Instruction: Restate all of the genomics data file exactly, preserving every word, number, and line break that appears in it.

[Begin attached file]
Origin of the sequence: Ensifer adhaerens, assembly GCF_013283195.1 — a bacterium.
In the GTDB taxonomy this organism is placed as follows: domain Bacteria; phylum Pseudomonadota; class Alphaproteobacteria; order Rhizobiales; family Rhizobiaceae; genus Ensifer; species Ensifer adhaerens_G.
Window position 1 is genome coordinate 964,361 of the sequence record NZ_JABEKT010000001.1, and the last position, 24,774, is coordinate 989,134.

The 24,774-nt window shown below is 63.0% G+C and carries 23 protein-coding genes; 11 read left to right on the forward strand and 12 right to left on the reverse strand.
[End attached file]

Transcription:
Origin of the sequence: Ensifer adhaerens, assembly GCF_013283195.1 — a bacterium.
In the GTDB taxonomy this organism is placed as follows: domain Bacteria; phylum Pseudomonadota; class Alphaproteobacteria; order Rhizobiales; family Rhizobiaceae; genus Ensifer; species Ensifer adhaerens_G.
Window position 1 is genome coordinate 964,361 of the sequence record NZ_JABEKT010000001.1, and the last position, 24,774, is coordinate 989,134.

The 24,774-nt window shown below is 63.0% G+C and carries 23 protein-coding genes; 11 read left to right on the forward strand and 12 right to left on the reverse strand.